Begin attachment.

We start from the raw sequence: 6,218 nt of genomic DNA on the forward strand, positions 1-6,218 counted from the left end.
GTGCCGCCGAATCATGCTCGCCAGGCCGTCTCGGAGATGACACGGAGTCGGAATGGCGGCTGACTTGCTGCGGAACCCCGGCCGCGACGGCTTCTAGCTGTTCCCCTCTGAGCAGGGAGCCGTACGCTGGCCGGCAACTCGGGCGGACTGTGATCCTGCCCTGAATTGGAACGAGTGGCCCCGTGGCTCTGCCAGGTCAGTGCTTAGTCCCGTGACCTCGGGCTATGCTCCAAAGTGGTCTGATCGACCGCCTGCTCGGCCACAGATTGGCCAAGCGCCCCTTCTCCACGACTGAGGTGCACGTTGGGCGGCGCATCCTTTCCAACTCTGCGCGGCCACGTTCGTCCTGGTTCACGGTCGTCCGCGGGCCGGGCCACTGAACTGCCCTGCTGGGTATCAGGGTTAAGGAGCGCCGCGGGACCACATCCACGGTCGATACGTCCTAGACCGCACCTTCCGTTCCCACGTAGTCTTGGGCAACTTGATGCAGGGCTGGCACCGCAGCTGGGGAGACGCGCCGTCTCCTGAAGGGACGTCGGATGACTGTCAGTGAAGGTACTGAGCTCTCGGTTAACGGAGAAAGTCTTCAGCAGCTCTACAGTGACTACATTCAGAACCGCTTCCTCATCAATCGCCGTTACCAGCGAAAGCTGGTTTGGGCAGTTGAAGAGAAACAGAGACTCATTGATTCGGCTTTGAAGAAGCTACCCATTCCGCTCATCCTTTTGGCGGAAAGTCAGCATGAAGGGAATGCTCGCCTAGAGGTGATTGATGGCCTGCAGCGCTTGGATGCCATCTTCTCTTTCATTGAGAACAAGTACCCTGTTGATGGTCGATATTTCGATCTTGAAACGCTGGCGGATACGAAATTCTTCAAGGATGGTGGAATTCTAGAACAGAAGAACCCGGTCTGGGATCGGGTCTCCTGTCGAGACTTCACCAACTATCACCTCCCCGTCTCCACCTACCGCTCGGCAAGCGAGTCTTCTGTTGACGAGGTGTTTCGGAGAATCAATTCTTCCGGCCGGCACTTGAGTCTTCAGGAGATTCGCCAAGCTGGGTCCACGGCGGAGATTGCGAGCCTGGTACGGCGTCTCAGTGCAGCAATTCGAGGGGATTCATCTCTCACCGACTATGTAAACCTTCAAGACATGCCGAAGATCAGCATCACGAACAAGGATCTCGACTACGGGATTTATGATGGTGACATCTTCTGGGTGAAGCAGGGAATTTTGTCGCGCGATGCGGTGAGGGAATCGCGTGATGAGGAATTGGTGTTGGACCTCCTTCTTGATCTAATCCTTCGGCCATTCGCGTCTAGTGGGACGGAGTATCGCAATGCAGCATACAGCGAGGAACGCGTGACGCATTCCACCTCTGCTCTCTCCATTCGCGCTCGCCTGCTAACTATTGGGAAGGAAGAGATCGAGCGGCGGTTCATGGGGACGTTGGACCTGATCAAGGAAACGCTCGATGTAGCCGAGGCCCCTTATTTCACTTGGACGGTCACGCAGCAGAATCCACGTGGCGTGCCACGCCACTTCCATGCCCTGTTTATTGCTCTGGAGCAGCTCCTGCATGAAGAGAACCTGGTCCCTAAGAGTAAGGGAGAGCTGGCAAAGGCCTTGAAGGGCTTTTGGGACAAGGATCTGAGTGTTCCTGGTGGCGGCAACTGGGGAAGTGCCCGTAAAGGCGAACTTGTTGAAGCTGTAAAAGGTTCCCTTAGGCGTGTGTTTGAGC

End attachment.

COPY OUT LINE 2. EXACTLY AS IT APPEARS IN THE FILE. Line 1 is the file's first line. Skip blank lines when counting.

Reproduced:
GTGCCGCCGAATCATGCTCGCCAGGCCGTCTCGGAGATGACACGGAGTCGGAATGGCGGCTGACTTGCTGCGGAACCCCGGCCGCGACGGCTTCTAGCTGTTCCCCTCTGAGCAGGGAGCCGTACGCTGGCCGGCAACTCGGGCGGACTGTGATCCTGCCCTGAATTGGAACGAGTGGCCCCGTGGCTCTGCCAGGTCAGTGCTTAGTCCCGTGACCTCGGGCTATGCTCCAAAGTGGTCTGATCGACCGCCTGCTCGGCCACAGATTGGCCAAGCGCCCCTTCTCCACGACTGAGGTGCACGTTGGGCGGCGCATCCTTTCCAACTCTGCGCGGCCACGTTCGTCCTGGTTCACGGTCGTCCGCGGGCCGGGCCACTGAACTGCCCTGCTGGGTATCAGGGTTAAGGAGCGCCGCGGGACCACATCCACGGTCGATACGTCCTAGACCGCACCTTCCGTTCCCACGTAGTCTTGGGCAACTTGATGCAGGGCTGGCACCGCAGCTGGGGAGACGCGCCGTCTCCTGAAGGGACGTCGGATGACTGTCAGTGAAGGTACTGAGCTCTCGGTTAACGGAGAAAGTCTTCAGCAGCTCTACAGTGACTACATTCAGAACCGCTTCCTCATCAATCGCCGTTACCAGCGAAAGCTGGTTTGGGCAGTTGAAGAGAAACAGAGACTCATTGATTCGGCTTTGAAGAAGCTACCCATTCCGCTCATCCTTTTGGCGGAAAGTCAGCATGAAGGGAATGCTCGCCTAGAGGTGATTGATGGCCTGCAGCGCTTGGATGCCATCTTCTCTTTCATTGAGAACAAGTACCCTGTTGATGGTCGATATTTCGATCTTGAAACGCTGGCGGATACGAAATTCTTCAAGGATGGTGGAATTCTAGAACAGAAGAACCCGGTCTGGGATCGGGTCTCCTGTCGAGACTTCACCAACTATCACCTCCCCGTCTCCACCTACCGCTCGGCAAGCGAGTCTTCTGTTGACGAGGTGTTTCGGAGAATCAATTCTTCCGGCCGGCACTTGAGTCTTCAGGAGATTCGCCAAGCTGGGTCCACGGCGGAGATTGCGAGCCTGGTACGGCGTCTCAGTGCAGCAATTCGAGGGGATTCATCTCTCACCGACTATGTAAACCTTCAAGACATGCCGAAGATCAGCATCACGAACAAGGATCTCGACTACGGGATTTATGATGGTGACATCTTCTGGGTGAAGCAGGGAATTTTGTCGCGCGATGCGGTGAGGGAATCGCGTGATGAGGAATTGGTGTTGGACCTCCTTCTTGATCTAATCCTTCGGCCATTCGCGTCTAGTGGGACGGAGTATCGCAATGCAGCATACAGCGAGGAACGCGTGACGCATTCCACCTCTGCTCTCTCCATTCGCGCTCGCCTGCTAACTATTGGGAAGGAAGAGATCGAGCGGCGGTTCATGGGGACGTTGGACCTGATCAAGGAAACGCTCGATGTAGCCGAGGCCCCTTATTTCACTTGGACGGTCACGCAGCAGAATCCACGTGGCGTGCCACGCCACTTCCATGCCCTGTTTATTGCTCTGGAGCAGCTCCTGCATGAAGAGAACCTGGTCCCTAAGAGTAAGGGAGAGCTGGCAAAGGCCTTGAAGGGCTTTTGGGACAAGGATCTGAGTGTTCCTGGTGGCGGCAACTGGGGAAGTGCCCGTAAAGGCGAACTTGTTGAAGCTGTAAAAGGTTCCCTTAGGCGTGTGTTTGAGC